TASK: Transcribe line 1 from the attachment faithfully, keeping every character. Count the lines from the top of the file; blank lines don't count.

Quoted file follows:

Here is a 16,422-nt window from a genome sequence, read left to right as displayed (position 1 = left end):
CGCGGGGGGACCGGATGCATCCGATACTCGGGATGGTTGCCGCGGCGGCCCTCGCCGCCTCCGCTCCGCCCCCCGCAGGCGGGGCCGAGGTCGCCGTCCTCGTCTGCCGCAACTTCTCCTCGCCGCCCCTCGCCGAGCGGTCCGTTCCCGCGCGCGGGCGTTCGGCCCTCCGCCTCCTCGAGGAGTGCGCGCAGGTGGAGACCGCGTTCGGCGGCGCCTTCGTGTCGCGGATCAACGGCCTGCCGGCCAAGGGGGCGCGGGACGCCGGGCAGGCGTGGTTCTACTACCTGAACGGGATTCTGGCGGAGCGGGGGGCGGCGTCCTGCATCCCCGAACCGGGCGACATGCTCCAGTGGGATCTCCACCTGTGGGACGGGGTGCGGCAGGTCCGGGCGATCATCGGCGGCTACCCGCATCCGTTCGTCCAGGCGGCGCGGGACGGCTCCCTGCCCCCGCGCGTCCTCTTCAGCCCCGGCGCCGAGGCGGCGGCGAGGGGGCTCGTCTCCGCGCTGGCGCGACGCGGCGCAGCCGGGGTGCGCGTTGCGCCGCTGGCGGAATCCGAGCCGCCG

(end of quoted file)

Here is a 16,422-nt window from a genome sequence, read left to right as displayed (position 1 = left end):